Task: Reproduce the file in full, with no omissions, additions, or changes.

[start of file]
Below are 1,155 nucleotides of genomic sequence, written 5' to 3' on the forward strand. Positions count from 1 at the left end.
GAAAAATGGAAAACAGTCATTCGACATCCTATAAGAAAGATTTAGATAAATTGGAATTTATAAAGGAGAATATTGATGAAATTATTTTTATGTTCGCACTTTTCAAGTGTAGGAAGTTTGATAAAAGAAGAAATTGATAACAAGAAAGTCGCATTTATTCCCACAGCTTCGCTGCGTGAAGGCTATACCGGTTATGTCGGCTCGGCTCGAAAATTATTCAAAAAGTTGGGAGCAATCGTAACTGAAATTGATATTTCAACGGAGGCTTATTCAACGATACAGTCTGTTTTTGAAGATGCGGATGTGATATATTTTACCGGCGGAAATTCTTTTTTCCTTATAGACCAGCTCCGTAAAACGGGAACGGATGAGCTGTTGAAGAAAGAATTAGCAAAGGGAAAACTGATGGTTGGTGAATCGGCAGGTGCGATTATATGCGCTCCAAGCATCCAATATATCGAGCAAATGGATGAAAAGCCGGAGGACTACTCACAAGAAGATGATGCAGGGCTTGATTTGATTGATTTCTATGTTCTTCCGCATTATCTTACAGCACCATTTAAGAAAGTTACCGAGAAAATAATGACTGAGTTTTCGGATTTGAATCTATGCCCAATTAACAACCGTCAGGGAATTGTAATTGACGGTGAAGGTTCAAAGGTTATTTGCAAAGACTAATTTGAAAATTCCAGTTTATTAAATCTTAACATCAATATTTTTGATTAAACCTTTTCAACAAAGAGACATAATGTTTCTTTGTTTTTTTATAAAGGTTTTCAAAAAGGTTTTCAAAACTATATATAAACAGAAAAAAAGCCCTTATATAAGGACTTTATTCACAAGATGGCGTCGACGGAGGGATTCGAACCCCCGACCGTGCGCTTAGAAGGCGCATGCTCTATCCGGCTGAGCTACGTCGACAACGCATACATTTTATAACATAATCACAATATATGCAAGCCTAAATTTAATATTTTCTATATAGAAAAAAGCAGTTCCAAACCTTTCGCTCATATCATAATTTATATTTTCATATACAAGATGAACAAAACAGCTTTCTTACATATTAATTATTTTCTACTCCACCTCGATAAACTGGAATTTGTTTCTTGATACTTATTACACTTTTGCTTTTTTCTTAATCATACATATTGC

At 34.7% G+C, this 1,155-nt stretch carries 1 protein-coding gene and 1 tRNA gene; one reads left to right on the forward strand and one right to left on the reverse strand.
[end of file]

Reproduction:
Below are 1,155 nucleotides of genomic sequence, written 5' to 3' on the forward strand. Positions count from 1 at the left end.
GAAAAATGGAAAACAGTCATTCGACATCCTATAAGAAAGATTTAGATAAATTGGAATTTATAAAGGAGAATATTGATGAAATTATTTTTATGTTCGCACTTTTCAAGTGTAGGAAGTTTGATAAAAGAAGAAATTGATAACAAGAAAGTCGCATTTATTCCCACAGCTTCGCTGCGTGAAGGCTATACCGGTTATGTCGGCTCGGCTCGAAAATTATTCAAAAAGTTGGGAGCAATCGTAACTGAAATTGATATTTCAACGGAGGCTTATTCAACGATACAGTCTGTTTTTGAAGATGCGGATGTGATATATTTTACCGGCGGAAATTCTTTTTTCCTTATAGACCAGCTCCGTAAAACGGGAACGGATGAGCTGTTGAAGAAAGAATTAGCAAAGGGAAAACTGATGGTTGGTGAATCGGCAGGTGCGATTATATGCGCTCCAAGCATCCAATATATCGAGCAAATGGATGAAAAGCCGGAGGACTACTCACAAGAAGATGATGCAGGGCTTGATTTGATTGATTTCTATGTTCTTCCGCATTATCTTACAGCACCATTTAAGAAAGTTACCGAGAAAATAATGACTGAGTTTTCGGATTTGAATCTATGCCCAATTAACAACCGTCAGGGAATTGTAATTGACGGTGAAGGTTCAAAGGTTATTTGCAAAGACTAATTTGAAAATTCCAGTTTATTAAATCTTAACATCAATATTTTTGATTAAACCTTTTCAACAAAGAGACATAATGTTTCTTTGTTTTTTTATAAAGGTTTTCAAAAAGGTTTTCAAAACTATATATAAACAGAAAAAAAGCCCTTATATAAGGACTTTATTCACAAGATGGCGTCGACGGAGGGATTCGAACCCCCGACCGTGCGCTTAGAAGGCGCATGCTCTATCCGGCTGAGCTACGTCGACAACGCATACATTTTATAACATAATCACAATATATGCAAGCCTAAATTTAATATTTTCTATATAGAAAAAAGCAGTTCCAAACCTTTCGCTCATATCATAATTTATATTTTCATATACAAGATGAACAAAACAGCTTTCTTACATATTAATTATTTTCTACTCCACCTCGATAAACTGGAATTTGTTTCTTGATACTTATTACACTTTTGCTTTTTTCTTAATCATACATATTGC

At 34.7% G+C, this 1,155-nt stretch carries 1 protein-coding gene and 1 tRNA gene; one reads left to right on the forward strand and one right to left on the reverse strand.